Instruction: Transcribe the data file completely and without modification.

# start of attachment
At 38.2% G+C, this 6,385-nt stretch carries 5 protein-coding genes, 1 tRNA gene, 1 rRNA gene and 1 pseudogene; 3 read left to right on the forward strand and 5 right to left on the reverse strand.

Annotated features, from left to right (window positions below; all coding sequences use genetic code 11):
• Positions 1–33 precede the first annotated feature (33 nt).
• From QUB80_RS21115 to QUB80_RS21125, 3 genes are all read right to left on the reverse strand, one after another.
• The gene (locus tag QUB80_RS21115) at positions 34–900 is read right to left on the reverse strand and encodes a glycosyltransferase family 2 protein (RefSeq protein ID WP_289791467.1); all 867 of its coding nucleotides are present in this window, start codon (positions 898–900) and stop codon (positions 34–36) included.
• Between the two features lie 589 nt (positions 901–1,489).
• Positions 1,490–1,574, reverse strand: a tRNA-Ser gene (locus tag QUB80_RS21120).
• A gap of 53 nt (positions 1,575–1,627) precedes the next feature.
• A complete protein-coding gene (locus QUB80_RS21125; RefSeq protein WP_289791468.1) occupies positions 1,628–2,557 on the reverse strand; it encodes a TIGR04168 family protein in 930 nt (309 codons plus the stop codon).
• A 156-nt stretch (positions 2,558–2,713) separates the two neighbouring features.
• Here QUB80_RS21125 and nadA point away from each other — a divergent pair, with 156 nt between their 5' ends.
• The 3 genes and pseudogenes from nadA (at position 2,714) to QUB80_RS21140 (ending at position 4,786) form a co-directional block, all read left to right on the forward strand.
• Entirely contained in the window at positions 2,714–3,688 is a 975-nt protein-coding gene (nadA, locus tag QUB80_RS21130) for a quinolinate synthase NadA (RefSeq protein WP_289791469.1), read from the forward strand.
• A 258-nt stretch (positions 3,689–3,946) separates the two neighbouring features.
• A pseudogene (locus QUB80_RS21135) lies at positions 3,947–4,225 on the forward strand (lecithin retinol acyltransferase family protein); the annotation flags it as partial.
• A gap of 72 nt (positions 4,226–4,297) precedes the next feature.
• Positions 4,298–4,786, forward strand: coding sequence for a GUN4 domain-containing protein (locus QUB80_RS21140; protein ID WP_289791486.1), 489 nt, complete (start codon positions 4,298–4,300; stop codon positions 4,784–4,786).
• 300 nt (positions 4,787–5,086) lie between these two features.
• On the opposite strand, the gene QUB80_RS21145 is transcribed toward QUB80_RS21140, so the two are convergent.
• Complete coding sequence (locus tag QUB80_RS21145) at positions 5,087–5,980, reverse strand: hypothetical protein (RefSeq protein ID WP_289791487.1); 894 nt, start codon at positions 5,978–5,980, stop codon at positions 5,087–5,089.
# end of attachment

At 38.2% G+C, this 6,385-nt stretch carries 5 protein-coding genes, 1 tRNA gene, 1 rRNA gene and 1 pseudogene; 3 read left to right on the forward strand and 5 right to left on the reverse strand.

Annotated features, from left to right (window positions below; all coding sequences use genetic code 11):
• Positions 1–33 precede the first annotated feature (33 nt).
• From QUB80_RS21115 to QUB80_RS21125, 3 genes are all read right to left on the reverse strand, one after another.
• The gene (locus tag QUB80_RS21115) at positions 34–900 is read right to left on the reverse strand and encodes a glycosyltransferase family 2 protein (RefSeq protein ID WP_289791467.1); all 867 of its coding nucleotides are present in this window, start codon (positions 898–900) and stop codon (positions 34–36) included.
• Between the two features lie 589 nt (positions 901–1,489).
• Positions 1,490–1,574, reverse strand: a tRNA-Ser gene (locus tag QUB80_RS21120).
• A gap of 53 nt (positions 1,575–1,627) precedes the next feature.
• A complete protein-coding gene (locus QUB80_RS21125; RefSeq protein WP_289791468.1) occupies positions 1,628–2,557 on the reverse strand; it encodes a TIGR04168 family protein in 930 nt (309 codons plus the stop codon).
• A 156-nt stretch (positions 2,558–2,713) separates the two neighbouring features.
• Here QUB80_RS21125 and nadA point away from each other — a divergent pair, with 156 nt between their 5' ends.
• The 3 genes and pseudogenes from nadA (at position 2,714) to QUB80_RS21140 (ending at position 4,786) form a co-directional block, all read left to right on the forward strand.
• Entirely contained in the window at positions 2,714–3,688 is a 975-nt protein-coding gene (nadA, locus tag QUB80_RS21130) for a quinolinate synthase NadA (RefSeq protein WP_289791469.1), read from the forward strand.
• A 258-nt stretch (positions 3,689–3,946) separates the two neighbouring features.
• A pseudogene (locus QUB80_RS21135) lies at positions 3,947–4,225 on the forward strand (lecithin retinol acyltransferase family protein); the annotation flags it as partial.
• A gap of 72 nt (positions 4,226–4,297) precedes the next feature.
• Positions 4,298–4,786, forward strand: coding sequence for a GUN4 domain-containing protein (locus QUB80_RS21140; protein ID WP_289791486.1), 489 nt, complete (start codon positions 4,298–4,300; stop codon positions 4,784–4,786).
• 300 nt (positions 4,787–5,086) lie between these two features.
• On the opposite strand, the gene QUB80_RS21145 is transcribed toward QUB80_RS21140, so the two are convergent.
• Complete coding sequence (locus tag QUB80_RS21145) at positions 5,087–5,980, reverse strand: hypothetical protein (RefSeq protein ID WP_289791487.1); 894 nt, start codon at positions 5,978–5,980, stop codon at positions 5,087–5,089.